William E. Schlenger, Ph.D. died peacefully on September 1, 2021, after succumbing to the long-term ravages of dementia. He was predeceased by his wife, Nancy Jernigan, MD, who died on May 11, 2021.
Bill, born on December 29, 1945, was the son of Donald E Schlenger and Evelyn Woodward Schlenger, both deceased, of Palm Desert, CA. He is survived by his stepdaughter, Teri Minnis of Raleigh, and his older brother, Donald R. Schlenger and his wife, Jacqueline Masar Schlenger, of Cary, NC. Bill was the uncle of Nicole Desta Walker and Jessica Paige Nelson, husband Lance Nelson, and the great uncle of Jackson Bradley Walker, Emma Catherine Walker, (their father Brad Walker), Luke Foster Nelson and Benjamin Donald Nelson. Although Bill would always defer and suggest "above average" rather than "great," it was a role he filled with relish. The Walkers and Nelsons reside in Cary.
Bill graduated from Rutherford High School in Rutherford. He earned a BA in Psychology and minor in Chemistry from the University of North Carolina at Chapel Hill, an MA in Environmental Psychology with a Clinical Psychology minor from East Carolina University and a PhD in Human Resource Development with Sociology and Statistics Minor from North Carolina State University.
He began his long career at RTI International as a Research Psychologist in 1977 and worked there until 2006, later assuming roles as Senior Research Psychologist, Director of the Mental and Behavioral Health Research Program and, finally, Principal Scientist. He also served as Principal Scientist at Abt in Durham, NC from 2006 until his retirement in 2014.
His work included leading the landmark longitudinal study of post-traumatic stress disorder among Vietnam veterans. The National Vietnam Veterans Readjustment Study received the Robert S. Laufer Ph.D. Memorial Award for Outstanding Scientific Achievement in the Field of PTSD from the International Society for Traumatic Stress Studies in 1991 and the follow-on study in the 2000s received the Abt Inaugural Outstanding Scientific Impact Award in 2017.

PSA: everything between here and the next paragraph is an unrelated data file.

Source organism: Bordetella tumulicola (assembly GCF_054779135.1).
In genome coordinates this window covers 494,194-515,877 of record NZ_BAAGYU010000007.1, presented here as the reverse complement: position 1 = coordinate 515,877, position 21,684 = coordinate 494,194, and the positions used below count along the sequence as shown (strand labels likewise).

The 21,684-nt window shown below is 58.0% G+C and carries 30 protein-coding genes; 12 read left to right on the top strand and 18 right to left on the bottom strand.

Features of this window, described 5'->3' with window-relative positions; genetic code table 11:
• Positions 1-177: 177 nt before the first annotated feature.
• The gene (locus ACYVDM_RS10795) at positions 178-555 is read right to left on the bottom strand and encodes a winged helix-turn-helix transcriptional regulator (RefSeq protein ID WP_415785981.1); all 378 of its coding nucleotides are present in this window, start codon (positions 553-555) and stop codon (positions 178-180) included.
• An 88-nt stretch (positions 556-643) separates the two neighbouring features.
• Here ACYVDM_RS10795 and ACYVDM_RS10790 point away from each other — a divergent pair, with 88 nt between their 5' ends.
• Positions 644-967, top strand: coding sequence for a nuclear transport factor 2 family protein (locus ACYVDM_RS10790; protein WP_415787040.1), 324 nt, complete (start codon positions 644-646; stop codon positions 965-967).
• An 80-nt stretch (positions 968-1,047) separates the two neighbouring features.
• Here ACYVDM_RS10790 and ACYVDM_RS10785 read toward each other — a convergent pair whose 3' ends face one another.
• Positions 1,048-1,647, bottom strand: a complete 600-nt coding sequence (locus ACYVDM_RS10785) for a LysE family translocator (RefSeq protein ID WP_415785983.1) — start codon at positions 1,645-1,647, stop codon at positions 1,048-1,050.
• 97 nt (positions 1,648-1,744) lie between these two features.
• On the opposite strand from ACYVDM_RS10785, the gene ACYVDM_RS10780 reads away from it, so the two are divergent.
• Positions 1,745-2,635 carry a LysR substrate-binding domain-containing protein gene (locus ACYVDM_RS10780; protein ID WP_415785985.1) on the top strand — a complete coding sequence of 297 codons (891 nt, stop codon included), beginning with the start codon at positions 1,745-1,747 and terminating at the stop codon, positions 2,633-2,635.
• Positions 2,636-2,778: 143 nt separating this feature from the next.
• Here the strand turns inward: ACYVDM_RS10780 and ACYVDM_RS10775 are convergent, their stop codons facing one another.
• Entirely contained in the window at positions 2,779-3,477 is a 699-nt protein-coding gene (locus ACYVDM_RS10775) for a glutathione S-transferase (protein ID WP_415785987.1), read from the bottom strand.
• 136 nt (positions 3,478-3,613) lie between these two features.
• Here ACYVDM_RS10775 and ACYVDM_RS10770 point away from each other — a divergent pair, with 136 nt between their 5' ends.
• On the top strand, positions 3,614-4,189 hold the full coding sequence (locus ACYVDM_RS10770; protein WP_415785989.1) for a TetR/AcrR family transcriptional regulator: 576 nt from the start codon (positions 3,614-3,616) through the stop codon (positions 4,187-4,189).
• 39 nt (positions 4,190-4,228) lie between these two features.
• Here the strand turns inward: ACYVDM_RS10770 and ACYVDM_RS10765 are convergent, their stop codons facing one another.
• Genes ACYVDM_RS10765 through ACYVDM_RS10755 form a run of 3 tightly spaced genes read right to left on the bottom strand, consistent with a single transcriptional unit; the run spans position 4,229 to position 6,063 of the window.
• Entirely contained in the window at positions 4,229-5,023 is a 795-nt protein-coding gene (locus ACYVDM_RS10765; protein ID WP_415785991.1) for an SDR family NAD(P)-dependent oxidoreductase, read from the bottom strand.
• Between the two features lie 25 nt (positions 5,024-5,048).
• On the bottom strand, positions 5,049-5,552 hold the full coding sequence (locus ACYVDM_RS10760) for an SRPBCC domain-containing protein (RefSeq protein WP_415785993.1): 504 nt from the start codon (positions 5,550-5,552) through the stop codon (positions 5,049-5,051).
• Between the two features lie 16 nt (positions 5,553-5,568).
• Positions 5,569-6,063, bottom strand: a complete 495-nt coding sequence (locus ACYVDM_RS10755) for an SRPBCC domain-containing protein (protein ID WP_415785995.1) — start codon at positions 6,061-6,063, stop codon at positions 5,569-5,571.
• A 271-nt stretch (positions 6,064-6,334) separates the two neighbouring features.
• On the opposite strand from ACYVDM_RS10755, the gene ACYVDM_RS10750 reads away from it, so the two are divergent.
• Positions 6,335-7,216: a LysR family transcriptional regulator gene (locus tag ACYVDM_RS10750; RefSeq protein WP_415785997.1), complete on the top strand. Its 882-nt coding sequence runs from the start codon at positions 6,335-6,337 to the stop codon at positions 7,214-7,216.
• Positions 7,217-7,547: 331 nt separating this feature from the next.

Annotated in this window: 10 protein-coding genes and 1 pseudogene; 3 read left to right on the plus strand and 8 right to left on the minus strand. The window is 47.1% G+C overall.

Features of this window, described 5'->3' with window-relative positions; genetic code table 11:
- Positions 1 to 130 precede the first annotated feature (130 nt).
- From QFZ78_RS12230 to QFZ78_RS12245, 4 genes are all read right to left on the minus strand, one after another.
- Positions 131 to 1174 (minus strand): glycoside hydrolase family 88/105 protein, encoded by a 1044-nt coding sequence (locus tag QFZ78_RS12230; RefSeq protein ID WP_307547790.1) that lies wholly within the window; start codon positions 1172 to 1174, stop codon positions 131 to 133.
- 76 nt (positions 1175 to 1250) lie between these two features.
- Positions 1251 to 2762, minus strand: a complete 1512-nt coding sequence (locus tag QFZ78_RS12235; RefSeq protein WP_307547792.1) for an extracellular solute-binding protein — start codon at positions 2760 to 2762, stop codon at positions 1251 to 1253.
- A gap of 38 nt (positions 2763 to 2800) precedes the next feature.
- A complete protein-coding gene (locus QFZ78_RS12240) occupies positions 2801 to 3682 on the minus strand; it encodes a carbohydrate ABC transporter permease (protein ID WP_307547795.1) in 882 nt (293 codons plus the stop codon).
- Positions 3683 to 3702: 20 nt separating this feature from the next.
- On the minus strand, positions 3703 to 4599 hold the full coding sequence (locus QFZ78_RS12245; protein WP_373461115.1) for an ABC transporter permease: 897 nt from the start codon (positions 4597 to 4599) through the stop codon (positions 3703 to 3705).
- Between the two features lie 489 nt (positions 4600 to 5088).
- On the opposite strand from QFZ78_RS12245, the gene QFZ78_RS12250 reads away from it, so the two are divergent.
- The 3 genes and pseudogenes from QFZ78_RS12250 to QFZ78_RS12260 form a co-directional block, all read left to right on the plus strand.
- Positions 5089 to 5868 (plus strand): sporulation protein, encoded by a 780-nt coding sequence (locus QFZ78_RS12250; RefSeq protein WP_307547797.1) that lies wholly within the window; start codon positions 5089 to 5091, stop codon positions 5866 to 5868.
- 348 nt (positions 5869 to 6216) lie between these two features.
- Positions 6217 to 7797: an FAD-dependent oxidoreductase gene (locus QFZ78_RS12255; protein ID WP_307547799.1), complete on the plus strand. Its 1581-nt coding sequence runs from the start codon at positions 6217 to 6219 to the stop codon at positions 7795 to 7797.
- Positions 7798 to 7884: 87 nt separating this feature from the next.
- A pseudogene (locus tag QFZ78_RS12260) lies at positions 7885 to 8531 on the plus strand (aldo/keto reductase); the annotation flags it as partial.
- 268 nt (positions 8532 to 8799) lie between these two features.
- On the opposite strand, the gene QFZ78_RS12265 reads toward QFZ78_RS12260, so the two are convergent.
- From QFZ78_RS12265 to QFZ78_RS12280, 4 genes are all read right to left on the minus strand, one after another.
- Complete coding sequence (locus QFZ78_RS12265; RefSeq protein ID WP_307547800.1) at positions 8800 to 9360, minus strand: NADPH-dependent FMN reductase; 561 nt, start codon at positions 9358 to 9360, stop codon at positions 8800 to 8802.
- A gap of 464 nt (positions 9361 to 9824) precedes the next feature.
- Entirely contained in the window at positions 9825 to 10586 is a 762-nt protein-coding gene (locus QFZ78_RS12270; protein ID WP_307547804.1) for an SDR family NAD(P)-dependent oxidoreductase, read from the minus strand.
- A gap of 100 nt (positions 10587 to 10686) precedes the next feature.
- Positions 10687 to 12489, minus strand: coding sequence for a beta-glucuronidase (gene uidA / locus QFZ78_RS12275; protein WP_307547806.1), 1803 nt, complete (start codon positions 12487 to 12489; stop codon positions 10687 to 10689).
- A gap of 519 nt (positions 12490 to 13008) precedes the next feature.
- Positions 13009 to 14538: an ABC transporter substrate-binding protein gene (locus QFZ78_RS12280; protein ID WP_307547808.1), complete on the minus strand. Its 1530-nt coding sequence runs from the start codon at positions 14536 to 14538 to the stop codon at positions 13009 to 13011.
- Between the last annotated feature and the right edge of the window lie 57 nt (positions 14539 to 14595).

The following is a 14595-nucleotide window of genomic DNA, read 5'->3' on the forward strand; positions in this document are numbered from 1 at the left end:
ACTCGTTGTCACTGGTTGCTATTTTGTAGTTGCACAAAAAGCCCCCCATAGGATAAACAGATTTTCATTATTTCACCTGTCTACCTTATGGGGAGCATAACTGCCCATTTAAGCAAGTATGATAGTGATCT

In addition to over 90 peer-reviewed publications on substance use, health and trauma, Bill co-authored “Trauma and the Vietnam War Generation” and subsequent articles from the study which helped spur policy changes supporting Vietnam Veterans.
Bill was admired and respected among colleagues, and he brought a unique balance of rigor, determination and humor to his work. He was a dedicated mentor who helped shape the career paths for many who cherish the time spent learning from him.
Bill and Nancy had a lovely home backing on a golf course in north Raleigh and a beachfront condo in Indian Beach, NC. He became an avid deep-sea fisherman and loved his time on his boats, first “Doctors’ Orders,” then “Any Day Now.” It was well known among friends and family that fish feared Uncle Bill.
They were serious gardeners, both flowers and vegetables, loving dog owners, and world travelers. Bill took up the guitar in college and became a good guitar player, formed a trio named “Loose Change” and performed at various venues including national meetings of the American Psychological Association and his niece Jessica’s wedding.
With longtime friends, Bill made yearly trips to Las Vegas on the opening weekend of the NCAA Basketball Tournament, always rooting for his beloved Tarheels but enjoying the thrill of the point spreads as well.
A celebration of Bill’s life will be held at a later date. Until then, put on some John Prine, raise your glass and have a piece of chocolate in honor of a life lived well and full by Bill, The Rev, WES, UB and Billy.
If you desire, please make a donation in Bill’s name to the Wounded Warrior Project.
Obituary submitted by the family.
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